India has witnessed a significant rise in the use of mobile phones, especially in rural areas. According to the Telecom Regulatory Authority of India (TRAI), the number of wireless subscribers in India stood at over 1.15 billion as of September 2021. This shows the potential for leveraging mobile devices for financial transactions.
The Aadhaar-enabled payment system has played an important role in advancing financial inclusion in India. As of September 2021, the total transactions through AEPS stood at over 143.5 million, indicating an increasing adoption of digital financial services among the unbanked and underserved populations.
The Pradhan Mantri Jan Dhan Yojana (PMJDY) was launched in 2014. It aimed to ensure financial inclusion for all households in India. As of September 2021, over 437 million PMJDY accounts had been opened. Thus, greater access to formal financial services, especially in remote areas.
Last year's budget laid the foundation for financial inclusion initiatives with a focus on digital means. According to the Reserve Bank of India (RBI), the number of Basic Savings Bank Deposit Accounts (BSBDAs) opened under the PMJDY reached 43.04 crore by the end of the fiscal year 2020-21. This was to extend financial services to the unbanked population. The increase in the number of BSBDAs signifies a big step toward financial inclusion.
Budget Expectations for a more Financially Inclusive Nation
There was a notable increase in the adoption of digital financial services among the unbanked population. Yet, the inclusivity could be better. Allocating funds for the expansion and improvement of digital transactional platforms, such as mobile-based payment systems, can help reach a larger segment of the unbanked population. Similarly, investing in the expansion of retail agent networks equipped with digital devices helps the conversion of cash into electronically stored value and vice versa - in short, greater financial access for the unbanked. Plus, introducing programs and campaigns to promote digital literacy and educate the informal population about the benefits and responsible use of digital financial services. The government may also consider leveraging digital identity systems and innovative technologies to enhance access to formal financial services for the unbanked population. Thus, creating a broader vision of a more inclusive and digitally empowered financial ecosystem.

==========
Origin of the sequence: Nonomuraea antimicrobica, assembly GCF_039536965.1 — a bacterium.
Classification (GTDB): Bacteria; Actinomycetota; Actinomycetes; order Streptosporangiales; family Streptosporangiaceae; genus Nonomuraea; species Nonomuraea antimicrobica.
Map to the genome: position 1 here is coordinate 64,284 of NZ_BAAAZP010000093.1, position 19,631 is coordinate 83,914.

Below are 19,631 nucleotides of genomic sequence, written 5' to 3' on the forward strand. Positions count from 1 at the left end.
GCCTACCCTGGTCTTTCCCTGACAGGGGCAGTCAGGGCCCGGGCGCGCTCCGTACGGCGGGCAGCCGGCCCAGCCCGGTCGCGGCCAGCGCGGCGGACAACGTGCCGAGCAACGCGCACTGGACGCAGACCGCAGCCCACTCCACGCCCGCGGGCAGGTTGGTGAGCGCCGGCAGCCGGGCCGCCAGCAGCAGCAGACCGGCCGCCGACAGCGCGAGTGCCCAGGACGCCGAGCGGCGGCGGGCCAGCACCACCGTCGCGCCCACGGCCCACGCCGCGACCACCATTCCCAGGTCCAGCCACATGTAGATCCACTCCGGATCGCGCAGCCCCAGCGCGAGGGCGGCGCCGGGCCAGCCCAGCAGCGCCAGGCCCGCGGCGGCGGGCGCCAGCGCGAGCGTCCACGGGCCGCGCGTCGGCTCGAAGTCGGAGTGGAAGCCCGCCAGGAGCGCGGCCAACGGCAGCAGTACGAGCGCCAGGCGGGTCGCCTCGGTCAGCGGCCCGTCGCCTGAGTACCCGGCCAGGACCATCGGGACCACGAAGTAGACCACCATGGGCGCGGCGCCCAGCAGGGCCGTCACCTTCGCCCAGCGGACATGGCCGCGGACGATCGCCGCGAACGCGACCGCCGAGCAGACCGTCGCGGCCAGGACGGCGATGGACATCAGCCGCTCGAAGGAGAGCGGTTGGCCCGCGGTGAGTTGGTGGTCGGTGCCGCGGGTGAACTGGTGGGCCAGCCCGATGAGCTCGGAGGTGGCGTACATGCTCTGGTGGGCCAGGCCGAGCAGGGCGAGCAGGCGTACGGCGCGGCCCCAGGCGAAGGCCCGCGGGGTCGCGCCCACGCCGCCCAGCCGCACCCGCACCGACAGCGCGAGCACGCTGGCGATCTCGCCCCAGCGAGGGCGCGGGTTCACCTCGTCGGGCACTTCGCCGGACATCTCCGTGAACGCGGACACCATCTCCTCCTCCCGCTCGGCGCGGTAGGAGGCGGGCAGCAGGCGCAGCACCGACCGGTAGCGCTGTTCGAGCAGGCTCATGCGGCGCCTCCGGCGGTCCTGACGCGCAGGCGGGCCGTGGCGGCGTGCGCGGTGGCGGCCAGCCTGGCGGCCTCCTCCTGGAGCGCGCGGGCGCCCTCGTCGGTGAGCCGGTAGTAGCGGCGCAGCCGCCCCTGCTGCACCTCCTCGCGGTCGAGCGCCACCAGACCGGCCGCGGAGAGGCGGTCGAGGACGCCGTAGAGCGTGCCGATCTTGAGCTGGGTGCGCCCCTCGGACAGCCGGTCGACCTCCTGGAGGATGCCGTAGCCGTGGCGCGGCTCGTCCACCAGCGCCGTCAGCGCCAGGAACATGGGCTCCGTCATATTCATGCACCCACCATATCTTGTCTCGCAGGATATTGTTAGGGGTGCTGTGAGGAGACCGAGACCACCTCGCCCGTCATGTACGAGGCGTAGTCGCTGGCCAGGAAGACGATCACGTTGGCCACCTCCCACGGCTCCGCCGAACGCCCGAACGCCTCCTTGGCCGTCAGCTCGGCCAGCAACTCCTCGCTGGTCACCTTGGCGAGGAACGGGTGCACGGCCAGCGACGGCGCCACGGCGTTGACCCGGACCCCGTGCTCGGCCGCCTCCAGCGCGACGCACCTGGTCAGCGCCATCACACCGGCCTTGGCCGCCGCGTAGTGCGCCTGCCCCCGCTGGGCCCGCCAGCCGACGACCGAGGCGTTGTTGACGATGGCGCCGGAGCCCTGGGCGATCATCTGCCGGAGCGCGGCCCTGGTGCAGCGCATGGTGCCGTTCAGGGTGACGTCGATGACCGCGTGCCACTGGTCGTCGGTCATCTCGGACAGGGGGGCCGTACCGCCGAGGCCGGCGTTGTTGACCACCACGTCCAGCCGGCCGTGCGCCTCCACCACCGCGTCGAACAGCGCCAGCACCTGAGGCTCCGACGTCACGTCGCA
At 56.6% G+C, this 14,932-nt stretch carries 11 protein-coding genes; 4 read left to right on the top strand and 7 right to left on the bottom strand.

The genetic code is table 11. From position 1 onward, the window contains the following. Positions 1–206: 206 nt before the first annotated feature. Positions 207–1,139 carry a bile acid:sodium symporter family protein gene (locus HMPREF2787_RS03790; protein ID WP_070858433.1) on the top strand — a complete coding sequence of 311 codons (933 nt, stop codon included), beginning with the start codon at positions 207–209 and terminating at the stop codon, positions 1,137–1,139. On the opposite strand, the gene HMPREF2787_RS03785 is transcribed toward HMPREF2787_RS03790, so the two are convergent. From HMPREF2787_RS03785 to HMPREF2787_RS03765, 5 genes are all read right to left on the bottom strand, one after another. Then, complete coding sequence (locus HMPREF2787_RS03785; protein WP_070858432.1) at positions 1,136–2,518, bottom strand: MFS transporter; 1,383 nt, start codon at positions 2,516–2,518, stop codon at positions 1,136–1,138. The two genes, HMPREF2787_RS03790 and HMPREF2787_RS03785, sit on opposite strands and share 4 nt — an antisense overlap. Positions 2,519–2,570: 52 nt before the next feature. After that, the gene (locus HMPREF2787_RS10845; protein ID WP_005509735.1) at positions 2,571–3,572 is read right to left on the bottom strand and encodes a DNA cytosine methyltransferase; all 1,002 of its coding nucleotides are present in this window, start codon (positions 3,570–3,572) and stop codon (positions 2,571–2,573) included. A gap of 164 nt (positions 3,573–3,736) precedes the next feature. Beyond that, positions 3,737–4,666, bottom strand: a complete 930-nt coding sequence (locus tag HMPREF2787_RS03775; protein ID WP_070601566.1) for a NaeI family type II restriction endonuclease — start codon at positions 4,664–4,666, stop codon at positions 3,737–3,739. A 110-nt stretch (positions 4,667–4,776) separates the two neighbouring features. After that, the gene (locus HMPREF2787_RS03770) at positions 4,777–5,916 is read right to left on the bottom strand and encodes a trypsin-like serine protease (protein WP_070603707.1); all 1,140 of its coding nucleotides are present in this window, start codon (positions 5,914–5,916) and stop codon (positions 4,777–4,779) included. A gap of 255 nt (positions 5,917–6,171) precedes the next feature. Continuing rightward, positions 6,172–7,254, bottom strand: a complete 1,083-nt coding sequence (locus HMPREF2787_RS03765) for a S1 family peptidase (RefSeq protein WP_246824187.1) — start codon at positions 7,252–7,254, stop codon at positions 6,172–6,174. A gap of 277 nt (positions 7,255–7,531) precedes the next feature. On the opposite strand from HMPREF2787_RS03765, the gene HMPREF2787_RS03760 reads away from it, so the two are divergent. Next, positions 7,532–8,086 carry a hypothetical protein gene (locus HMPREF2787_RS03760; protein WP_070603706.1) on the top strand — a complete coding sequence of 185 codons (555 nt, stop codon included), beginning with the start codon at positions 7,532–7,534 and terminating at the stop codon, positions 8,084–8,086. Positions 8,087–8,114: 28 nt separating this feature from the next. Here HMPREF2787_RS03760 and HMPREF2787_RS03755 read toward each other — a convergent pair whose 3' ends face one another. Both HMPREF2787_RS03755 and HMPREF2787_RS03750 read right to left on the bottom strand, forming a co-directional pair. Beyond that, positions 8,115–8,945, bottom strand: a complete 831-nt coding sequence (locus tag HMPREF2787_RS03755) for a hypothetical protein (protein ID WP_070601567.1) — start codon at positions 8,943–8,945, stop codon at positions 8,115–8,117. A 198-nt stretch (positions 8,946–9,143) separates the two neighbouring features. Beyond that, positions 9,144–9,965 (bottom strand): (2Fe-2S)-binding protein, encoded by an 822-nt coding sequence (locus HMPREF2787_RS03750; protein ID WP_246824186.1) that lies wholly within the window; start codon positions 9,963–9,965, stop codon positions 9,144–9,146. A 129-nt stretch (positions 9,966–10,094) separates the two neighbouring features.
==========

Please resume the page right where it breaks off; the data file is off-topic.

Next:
In the upcoming years, there is an expectation to continue to focus on the unbanked sector in India. The expansion of digital financial inclusion initiatives should be a fundamental goal. This could involve addition to the infrastructure for digital banking services and promoting digital literacy among the unbanked population. This could be achieved through allocating funds for the development of digital banking infrastructure, financial literacy campaigns, and enhanced accessibility to banking services in remote areas. India's GDP is projected to grow at 6.3% by FY 2024-25 and this could be largely attributed by promoting greater accessibility to digital banking services. All aimed at bringing the unbanked population into the formal financial system.